Attaching RECs to specific hours lets Google tie purchases to more specific time intervals. That will make the company's procurement strategy much more complex; the sun doesn’t shine at night, after all. But it also could inch the company closer to full decarbonization because it requires solutions to meet demand when renewable electricity isn’t available. In December, Google announced its first plans for energy storage backup at a data center, an “operational pilot” that will have to expand as it ties renewables to certain hours.  

“Most corporates are willing to go with the bulk procurement approach to ‘offset,’ but the reality is far more complex. Other industries wouldn’t be able to get away with it — would you buy salmon from a fish market that was farm-raised if the market purchased ‘wild-caught salmon credits’? Probably not,” said Dan Finn-Foley, head of energy storage research at energy consultancy Wood Mackenzie. “It’s voluntarily making things more complicated because it actually encourages renewables to serve the load [Google has]. It gets closer to true decarbonized business.”

"This is not data rocket science"

In recent years, more companies have pledged to reach 100 percent renewable electricity. In 2019, RE100, an organization promoting that goal, passed the threshold of 200 members. In 2020 it surpassed 260.

Some companies have gone further than pure renewables commitments: Microsoft plans to reach carbon-negativity by 2030. When Google announced its 24/7 plan, the company said it had also purchased enough carbon offsets — a controversial climate tool — to neutralize its historic emissions. In terms of corporate renewable energy commitments, Google’s interest in hourly RECs puts it in a leadership role, according to Finn-Foley.

But if companies are to drill down enough to actually wring carbon from their current and future business, they will need new ways of analyzing electricity use.

“As we look at more innovative renewable projects…or thinking about how our load-management or load-shifting programs fit into our decarbonization goals, hourly RECs and hourly grid data is critical,” Holly Lahd, Target’s lead energy program manager, told Greentech Media. The retail giant has established a goal of 100 percent renewable electricity by 2030.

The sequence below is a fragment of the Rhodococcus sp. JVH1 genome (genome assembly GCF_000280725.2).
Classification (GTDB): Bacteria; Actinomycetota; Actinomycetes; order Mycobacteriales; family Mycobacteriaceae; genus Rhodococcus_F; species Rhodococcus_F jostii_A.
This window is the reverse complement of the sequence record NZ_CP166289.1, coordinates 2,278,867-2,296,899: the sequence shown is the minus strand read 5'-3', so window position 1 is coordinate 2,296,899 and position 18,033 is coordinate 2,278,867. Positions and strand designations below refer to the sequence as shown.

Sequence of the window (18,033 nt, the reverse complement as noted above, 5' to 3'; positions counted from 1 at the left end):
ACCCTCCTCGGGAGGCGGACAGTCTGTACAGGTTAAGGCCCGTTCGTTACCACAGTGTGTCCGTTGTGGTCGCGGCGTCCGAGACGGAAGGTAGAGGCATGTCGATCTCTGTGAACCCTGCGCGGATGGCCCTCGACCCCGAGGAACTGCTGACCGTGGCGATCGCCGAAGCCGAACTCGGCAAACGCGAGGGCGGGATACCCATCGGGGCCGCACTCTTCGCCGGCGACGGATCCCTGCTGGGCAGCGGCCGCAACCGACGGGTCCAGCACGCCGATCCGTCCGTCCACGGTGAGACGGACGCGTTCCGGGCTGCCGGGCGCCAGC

M-RETS' Gerber regards data as the foundational step in any corporate sustainability plan.

“Whether it’s supporting 24/7 or a more nuanced understanding of decarbonization, that first step is the same no matter what, which is just providing the data,” he said. New data standards are required to widen the impact of these efforts, he added. 

According to Gerber, hourly data is available. But it’s not easy to acquire, and a lack of standardization makes it more difficult to process. REC registries don’t precisely overlap with the areas covered by independent system operators and regional transmission organizations. Federal authorities such as the Federal Energy Regulatory Commission could help change that.

“This is not data rocket science. It’s really about market structures that are preventing implementation,” he said. “Without a real data standard, proving hourly data won’t have an impact, especially if it’s just M-RETS doing it. We know that this needs to be something that is accessible to not just Google but [also] mom-and-pop shops and smaller companies.”

Thus far, Google’s partnership with M-RETS is limited to the Midwest, where the nonprofit has a data-sharing agreement with the Midcontinent Independent System Operator. M-RETS is also working with another regional transmission organization to gain access to hourly data.

In addition to making data more widely available, policy changes could also require voluntary corporate standards. Companies have wide latitude today in how they frame sustainability goals and report progress. President Joe Biden and Democrats in Congress are expected to implement requirements on climate risk disclosure to the Securities and Exchange Commission, though some corners of the business community are pushing back.

Reaching the more ambitious goals of companies such as Google will likely demand policy levers. Texier said that Google hopes to see engagement at the state and federal levels to help markets prepare for more renewables. 

“We need to raise the bar on how we’re looking at clean energy procurement [and] what is the impact of these procurements,” she said. “We all recognize that what used to work 10 years ago doesn’t really work today.”

*Correction: this sentence originally stated Google is investing in 24/7 renewables. The company is targetting 24/7 carbon-free energy.